My AS further maths class and I have finished the scheme for learning for the year, leaving oodles of time for review, recap and plenty of practice. Currently we are revisiting topics that they either didn’t score too well on the last mock in or that they have requested we look at again due to lacking confidence.

Today we were looking at conic sections, by request of the students, and this past paper question caught my eye:

We had recapped the topic quickly together then the students attempted so past paper questions. This one was one they rook to well, all competing the first 2 sections quickly and without trouble. Likewise, part c was mostly uneventful – bar one or two silly substitution errors and someone missing a difference of two squares factorisation.

Then they got to part d.

This caused them a little bit of worry so we worked together on it as a class, after we’d made sure everyone had a, b and c right.

Here’s what the board looked like when we’d done:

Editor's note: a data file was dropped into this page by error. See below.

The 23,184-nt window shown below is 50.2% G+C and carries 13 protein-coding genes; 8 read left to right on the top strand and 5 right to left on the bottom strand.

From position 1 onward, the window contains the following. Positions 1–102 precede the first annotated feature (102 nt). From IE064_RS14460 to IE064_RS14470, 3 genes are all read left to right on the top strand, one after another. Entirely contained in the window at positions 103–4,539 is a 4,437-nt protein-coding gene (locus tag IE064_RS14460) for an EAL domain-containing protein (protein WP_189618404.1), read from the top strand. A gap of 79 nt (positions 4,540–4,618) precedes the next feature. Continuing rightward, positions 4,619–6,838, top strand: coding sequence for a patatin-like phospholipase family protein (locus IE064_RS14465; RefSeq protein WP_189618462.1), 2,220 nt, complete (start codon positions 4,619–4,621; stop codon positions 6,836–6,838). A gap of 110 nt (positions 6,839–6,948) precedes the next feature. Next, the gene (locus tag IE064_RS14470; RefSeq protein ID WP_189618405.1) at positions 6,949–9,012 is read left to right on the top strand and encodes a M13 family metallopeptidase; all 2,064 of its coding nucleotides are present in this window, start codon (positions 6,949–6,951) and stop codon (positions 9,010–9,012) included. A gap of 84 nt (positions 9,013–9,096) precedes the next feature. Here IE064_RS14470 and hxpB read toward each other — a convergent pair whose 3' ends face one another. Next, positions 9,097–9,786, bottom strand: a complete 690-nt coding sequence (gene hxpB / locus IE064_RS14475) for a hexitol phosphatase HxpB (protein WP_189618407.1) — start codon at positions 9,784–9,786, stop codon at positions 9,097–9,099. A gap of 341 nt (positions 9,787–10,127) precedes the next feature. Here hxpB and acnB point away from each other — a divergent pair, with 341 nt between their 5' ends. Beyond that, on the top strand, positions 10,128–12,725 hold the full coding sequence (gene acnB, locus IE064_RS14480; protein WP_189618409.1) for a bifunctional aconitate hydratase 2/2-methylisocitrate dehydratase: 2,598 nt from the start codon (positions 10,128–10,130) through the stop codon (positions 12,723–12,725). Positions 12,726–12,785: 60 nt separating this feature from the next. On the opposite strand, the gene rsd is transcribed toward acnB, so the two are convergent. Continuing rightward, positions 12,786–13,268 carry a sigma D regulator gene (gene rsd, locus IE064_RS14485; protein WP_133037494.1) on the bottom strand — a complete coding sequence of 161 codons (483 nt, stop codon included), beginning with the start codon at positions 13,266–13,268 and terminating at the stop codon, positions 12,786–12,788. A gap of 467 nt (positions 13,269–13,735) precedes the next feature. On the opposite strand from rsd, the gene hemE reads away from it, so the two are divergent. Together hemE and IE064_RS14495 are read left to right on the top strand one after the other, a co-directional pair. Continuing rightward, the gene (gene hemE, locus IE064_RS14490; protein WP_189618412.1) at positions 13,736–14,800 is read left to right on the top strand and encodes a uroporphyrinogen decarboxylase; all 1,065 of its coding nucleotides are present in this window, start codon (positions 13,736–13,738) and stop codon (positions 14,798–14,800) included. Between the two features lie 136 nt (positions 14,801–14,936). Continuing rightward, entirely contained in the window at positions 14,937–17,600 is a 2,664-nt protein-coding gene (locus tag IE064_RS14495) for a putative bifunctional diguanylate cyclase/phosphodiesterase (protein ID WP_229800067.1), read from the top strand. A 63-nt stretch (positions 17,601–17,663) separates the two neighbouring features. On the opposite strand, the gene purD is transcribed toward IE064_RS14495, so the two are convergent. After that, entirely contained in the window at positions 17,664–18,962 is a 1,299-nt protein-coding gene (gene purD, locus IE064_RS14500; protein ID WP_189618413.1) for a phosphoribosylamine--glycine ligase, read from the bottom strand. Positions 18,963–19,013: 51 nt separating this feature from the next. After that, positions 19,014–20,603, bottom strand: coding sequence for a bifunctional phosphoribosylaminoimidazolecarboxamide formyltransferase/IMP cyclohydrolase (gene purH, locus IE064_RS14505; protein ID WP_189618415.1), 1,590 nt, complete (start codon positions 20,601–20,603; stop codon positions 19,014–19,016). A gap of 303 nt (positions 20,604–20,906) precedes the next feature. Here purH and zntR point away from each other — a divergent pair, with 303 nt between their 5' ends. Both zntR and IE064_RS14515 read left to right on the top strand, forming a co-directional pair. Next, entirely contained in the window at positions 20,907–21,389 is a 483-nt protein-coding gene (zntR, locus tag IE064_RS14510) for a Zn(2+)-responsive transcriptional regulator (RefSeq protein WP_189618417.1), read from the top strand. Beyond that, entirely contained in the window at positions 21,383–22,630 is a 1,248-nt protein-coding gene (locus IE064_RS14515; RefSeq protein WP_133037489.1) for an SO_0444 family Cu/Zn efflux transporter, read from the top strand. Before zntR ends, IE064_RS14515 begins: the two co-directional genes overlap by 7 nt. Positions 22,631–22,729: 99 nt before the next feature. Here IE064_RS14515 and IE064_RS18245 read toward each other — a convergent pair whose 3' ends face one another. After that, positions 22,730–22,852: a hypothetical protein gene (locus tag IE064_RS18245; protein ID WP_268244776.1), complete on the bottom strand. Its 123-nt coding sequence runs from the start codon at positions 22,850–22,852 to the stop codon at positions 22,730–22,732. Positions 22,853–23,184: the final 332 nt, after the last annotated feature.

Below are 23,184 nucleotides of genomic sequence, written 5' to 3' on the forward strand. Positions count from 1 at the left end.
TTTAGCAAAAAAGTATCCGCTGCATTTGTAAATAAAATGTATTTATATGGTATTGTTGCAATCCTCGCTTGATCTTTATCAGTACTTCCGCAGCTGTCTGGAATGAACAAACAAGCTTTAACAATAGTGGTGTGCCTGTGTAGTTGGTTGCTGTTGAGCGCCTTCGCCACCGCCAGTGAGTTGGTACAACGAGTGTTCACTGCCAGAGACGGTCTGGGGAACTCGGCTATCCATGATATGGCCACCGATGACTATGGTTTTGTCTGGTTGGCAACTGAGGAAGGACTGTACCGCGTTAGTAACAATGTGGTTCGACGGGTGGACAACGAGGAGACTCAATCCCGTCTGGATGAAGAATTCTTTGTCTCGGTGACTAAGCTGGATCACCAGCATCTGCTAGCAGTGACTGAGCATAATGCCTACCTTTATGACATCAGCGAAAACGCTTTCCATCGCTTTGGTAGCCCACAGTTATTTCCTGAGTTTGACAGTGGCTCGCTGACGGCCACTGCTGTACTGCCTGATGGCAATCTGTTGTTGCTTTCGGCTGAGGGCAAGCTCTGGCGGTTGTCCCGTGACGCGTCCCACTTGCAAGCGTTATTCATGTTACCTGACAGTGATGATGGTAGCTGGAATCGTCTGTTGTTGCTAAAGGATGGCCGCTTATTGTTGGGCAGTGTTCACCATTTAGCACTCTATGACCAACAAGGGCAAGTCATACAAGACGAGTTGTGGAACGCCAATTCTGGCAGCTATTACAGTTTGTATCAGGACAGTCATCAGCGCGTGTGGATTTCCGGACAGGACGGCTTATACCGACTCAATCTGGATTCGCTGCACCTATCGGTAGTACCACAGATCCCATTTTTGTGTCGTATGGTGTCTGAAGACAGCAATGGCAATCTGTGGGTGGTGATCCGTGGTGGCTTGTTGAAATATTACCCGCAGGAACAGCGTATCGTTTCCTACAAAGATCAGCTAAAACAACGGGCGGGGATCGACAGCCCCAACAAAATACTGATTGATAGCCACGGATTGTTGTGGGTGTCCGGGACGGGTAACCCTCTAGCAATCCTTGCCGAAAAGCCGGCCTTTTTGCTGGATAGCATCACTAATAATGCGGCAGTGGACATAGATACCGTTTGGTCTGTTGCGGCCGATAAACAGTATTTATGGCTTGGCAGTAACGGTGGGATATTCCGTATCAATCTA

I asked the class what we should do to start, one suggested drawing a diagram all this nagging about always drawing a diagram, especially if your stuck is paying off! We drew it, but it didn’t help much:

Then one said, “if they’re parallel then one gradient is -1 over the other” – I refrained from scolding and calmly said “indeed, those gradients will be negative reciprocals of each other”. I think asked what the gradients were and quickly had “y1 – y2 over x1 minus x2” thrown at me.

So we worked out the gradient of the line join in n to the origin:

Then the gradient of PQ:

One then suggested we put the equal to each other, but he was corrected by another student before I could react. So we set one equal to the negative reciprocal of the other and solved:

A lovely question, with a lovely neat answer and a load of fun algebra on the way. I enjoyed watching the students tackle it and was glad I didn’t need to put too much input in myself.

We then discussed the answer and the class expressed surprise that 1 was the final answer and that a complicated algebraic journey could end so simply. It was a nice discussion and a nice way to start the day, and the week.

*This post was cross posted to Cavmaths and One Good Thing.*

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Nice one. Considerations of symmetry will show that one of the values of p^2.q^2 is 1. This is a start at least! Then looking at a diagram and thinking about moving the point Q one can see that there will only be one place which gives the required orthogonality…………

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